High winds disrupted efforts to remove containers from the Rena this afternoon but work is still making better progress than expected, with 31 containers now off the ship.
Maritime New Zealand salvage unit manager Kenny Crawford said salvors today removed a further eight containers from the ship, which grounded on the Astrolabe Reef near Tauranga last month with some 1280 containers on board.
The rate of removal has been much quicker than officials initially predicted, with initial estimates of three or four containers a day.
But Mr Crawford cautioned the operation was heavily dependent on good weather, with the removal of containers this afternoon halted by high winds.
"Weather is one of the major players in this operation," Mr Crawford said.
"Salvors are constantly monitoring weather conditions and container removal had to stop this afternoon as winds exceeded 24 knots."
Mr Crawford said a number of factors affected container salvage operations including the height, direction and period of swell, as well as the wind speed.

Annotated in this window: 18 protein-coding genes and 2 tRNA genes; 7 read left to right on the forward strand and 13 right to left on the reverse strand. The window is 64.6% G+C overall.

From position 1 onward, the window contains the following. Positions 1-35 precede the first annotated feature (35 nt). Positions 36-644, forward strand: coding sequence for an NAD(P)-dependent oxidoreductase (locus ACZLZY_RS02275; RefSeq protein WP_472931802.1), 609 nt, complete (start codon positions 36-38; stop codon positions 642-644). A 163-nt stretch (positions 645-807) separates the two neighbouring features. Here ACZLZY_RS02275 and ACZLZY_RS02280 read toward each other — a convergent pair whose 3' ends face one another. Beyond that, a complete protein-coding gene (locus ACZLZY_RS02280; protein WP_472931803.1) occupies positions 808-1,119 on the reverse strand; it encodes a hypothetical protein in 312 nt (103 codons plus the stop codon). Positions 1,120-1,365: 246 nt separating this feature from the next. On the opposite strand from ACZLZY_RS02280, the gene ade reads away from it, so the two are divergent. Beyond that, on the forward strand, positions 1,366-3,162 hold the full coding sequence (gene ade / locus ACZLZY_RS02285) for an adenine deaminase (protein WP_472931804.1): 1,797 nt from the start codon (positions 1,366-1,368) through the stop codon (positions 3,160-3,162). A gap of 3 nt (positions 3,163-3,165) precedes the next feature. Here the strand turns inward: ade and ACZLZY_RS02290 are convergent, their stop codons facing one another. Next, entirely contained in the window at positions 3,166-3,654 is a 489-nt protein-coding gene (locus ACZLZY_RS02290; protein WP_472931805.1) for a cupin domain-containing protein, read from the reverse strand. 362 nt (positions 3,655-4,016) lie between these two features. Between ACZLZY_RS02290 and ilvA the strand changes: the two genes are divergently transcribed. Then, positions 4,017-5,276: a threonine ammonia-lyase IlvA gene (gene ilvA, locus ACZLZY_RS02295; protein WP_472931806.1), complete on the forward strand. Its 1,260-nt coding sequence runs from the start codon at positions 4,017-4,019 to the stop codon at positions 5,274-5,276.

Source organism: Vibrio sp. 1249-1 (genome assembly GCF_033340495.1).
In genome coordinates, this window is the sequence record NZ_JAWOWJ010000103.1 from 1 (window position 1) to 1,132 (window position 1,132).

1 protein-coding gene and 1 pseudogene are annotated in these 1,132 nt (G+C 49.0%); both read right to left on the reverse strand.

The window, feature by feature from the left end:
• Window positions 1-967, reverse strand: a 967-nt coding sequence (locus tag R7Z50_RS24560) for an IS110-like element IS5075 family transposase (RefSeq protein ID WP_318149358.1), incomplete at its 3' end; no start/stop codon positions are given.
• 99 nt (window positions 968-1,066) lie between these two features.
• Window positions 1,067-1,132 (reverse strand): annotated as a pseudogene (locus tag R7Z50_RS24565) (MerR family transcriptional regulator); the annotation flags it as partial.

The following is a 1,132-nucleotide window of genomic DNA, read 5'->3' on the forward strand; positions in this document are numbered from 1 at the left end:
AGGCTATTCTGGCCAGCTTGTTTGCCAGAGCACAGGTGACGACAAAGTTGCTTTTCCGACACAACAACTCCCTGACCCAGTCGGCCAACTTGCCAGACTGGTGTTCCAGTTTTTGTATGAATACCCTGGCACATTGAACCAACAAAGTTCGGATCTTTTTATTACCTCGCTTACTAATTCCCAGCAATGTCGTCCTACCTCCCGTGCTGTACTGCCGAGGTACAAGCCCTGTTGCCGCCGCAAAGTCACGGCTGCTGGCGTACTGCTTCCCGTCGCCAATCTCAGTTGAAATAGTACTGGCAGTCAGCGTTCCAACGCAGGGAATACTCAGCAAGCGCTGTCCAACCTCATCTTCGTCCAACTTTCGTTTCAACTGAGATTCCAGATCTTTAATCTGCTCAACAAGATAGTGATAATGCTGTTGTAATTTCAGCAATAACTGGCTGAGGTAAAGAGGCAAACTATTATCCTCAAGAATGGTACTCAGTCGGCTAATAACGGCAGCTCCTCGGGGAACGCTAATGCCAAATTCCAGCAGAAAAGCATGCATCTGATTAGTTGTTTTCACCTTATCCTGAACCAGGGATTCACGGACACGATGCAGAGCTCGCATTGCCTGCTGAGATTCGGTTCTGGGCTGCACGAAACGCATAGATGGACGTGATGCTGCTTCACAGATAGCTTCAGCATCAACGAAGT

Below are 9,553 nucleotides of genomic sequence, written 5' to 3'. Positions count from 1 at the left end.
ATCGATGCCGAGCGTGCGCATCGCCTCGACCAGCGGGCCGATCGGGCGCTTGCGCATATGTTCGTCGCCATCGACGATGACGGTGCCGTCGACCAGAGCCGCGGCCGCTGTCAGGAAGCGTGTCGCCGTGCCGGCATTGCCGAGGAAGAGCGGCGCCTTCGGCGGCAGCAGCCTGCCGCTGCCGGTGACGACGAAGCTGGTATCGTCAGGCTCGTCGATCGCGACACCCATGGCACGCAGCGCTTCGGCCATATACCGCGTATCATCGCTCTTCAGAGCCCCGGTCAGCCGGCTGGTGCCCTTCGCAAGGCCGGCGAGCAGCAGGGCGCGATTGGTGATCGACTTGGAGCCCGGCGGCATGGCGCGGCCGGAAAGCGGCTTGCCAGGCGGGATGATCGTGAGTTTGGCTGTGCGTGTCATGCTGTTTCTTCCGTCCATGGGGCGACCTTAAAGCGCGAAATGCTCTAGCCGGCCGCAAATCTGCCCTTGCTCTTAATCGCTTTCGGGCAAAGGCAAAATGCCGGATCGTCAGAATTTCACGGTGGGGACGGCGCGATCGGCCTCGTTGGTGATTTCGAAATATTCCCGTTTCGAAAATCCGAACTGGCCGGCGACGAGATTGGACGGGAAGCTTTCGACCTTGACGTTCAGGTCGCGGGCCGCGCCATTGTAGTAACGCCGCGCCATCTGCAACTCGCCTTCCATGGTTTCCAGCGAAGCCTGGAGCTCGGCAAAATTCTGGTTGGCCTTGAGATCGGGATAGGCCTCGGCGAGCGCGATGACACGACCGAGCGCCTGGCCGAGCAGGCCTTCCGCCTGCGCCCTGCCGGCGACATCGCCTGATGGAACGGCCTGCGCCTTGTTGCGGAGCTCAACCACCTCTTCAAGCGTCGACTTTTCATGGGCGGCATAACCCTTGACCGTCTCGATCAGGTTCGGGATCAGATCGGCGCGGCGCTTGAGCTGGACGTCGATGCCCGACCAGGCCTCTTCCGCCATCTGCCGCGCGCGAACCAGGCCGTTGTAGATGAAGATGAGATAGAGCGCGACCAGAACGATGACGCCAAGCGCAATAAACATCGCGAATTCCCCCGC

"Long, slow, deep swells can cause particular concern for salvors as any movement below is amplified at the top of the crane," he said.
Meanwhile, the exclusion zone around the ship will be reduced to three nautical miles from midnight.
The Bay of Plenty Regional Council harbourmaster amended the exclusion zone with support from authorities.
Maritime New Zealand national on-scene commander Mick Courtnell reminded beachgoers to take care over the weekend.
"It's important people remember that the beaches are not the same as they were before Rena grounded. There is still residual oil in the sand and in the water, and people should take care."
Access restrictions put in place after oil washed ashore remained in place at Maketu Spit and on parts of Papamoa beach.